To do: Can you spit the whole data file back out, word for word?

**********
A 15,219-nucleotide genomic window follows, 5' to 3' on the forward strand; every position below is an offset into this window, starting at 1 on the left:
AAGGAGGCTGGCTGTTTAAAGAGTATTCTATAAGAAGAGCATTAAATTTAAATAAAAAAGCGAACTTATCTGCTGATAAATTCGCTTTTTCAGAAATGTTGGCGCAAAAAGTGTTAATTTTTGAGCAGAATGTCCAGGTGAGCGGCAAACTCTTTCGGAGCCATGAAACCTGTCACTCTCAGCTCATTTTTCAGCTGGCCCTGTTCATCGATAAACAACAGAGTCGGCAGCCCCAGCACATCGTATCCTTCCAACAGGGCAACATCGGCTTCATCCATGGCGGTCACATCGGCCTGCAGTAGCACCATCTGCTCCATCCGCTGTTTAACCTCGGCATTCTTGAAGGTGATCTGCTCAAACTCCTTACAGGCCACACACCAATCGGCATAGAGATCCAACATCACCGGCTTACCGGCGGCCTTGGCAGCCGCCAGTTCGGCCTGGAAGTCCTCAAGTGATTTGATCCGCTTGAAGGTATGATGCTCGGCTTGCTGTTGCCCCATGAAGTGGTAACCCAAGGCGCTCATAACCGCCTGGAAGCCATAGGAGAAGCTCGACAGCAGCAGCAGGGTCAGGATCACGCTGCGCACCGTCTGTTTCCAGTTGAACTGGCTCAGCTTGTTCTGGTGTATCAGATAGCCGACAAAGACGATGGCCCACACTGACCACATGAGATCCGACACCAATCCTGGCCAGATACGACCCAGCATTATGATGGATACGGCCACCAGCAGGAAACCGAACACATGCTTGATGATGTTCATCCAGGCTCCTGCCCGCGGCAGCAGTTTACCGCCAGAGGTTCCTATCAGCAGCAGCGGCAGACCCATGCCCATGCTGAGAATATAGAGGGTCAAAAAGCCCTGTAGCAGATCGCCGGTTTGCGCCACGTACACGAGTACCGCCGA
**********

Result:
A 15,219-nucleotide genomic window follows, 5' to 3' on the forward strand; every position below is an offset into this window, starting at 1 on the left:
AAGGAGGCTGGCTGTTTAAAGAGTATTCTATAAGAAGAGCATTAAATTTAAATAAAAAAGCGAACTTATCTGCTGATAAATTCGCTTTTTCAGAAATGTTGGCGCAAAAAGTGTTAATTTTTGAGCAGAATGTCCAGGTGAGCGGCAAACTCTTTCGGAGCCATGAAACCTGTCACTCTCAGCTCATTTTTCAGCTGGCCCTGTTCATCGATAAACAACAGAGTCGGCAGCCCCAGCACATCGTATCCTTCCAACAGGGCAACATCGGCTTCATCCATGGCGGTCACATCGGCCTGCAGTAGCACCATCTGCTCCATCCGCTGTTTAACCTCGGCATTCTTGAAGGTGATCTGCTCAAACTCCTTACAGGCCACACACCAATCGGCATAGAGATCCAACATCACCGGCTTACCGGCGGCCTTGGCAGCCGCCAGTTCGGCCTGGAAGTCCTCAAGTGATTTGATCCGCTTGAAGGTATGATGCTCGGCTTGCTGTTGCCCCATGAAGTGGTAACCCAAGGCGCTCATAACCGCCTGGAAGCCATAGGAGAAGCTCGACAGCAGCAGCAGGGTCAGGATCACGCTGCGCACCGTCTGTTTCCAGTTGAACTGGCTCAGCTTGTTCTGGTGTATCAGATAGCCGACAAAGACGATGGCCCACACTGACCACATGAGATCCGACACCAATCCTGGCCAGATACGACCCAGCATTATGATGGATACGGCCACCAGCAGGAAACCGAACACATGCTTGATGATGTTCATCCAGGCTCCTGCCCGCGGCAGCAGTTTACCGCCAGAGGTTCCTATCAGCAGCAGCGGCAGACCCATGCCCATGCTGAGAATATAGAGGGTCAAAAAGCCCTGTAGCAGATCGCCGGTTTGCGCCACGTACACGAGTACCGCCGA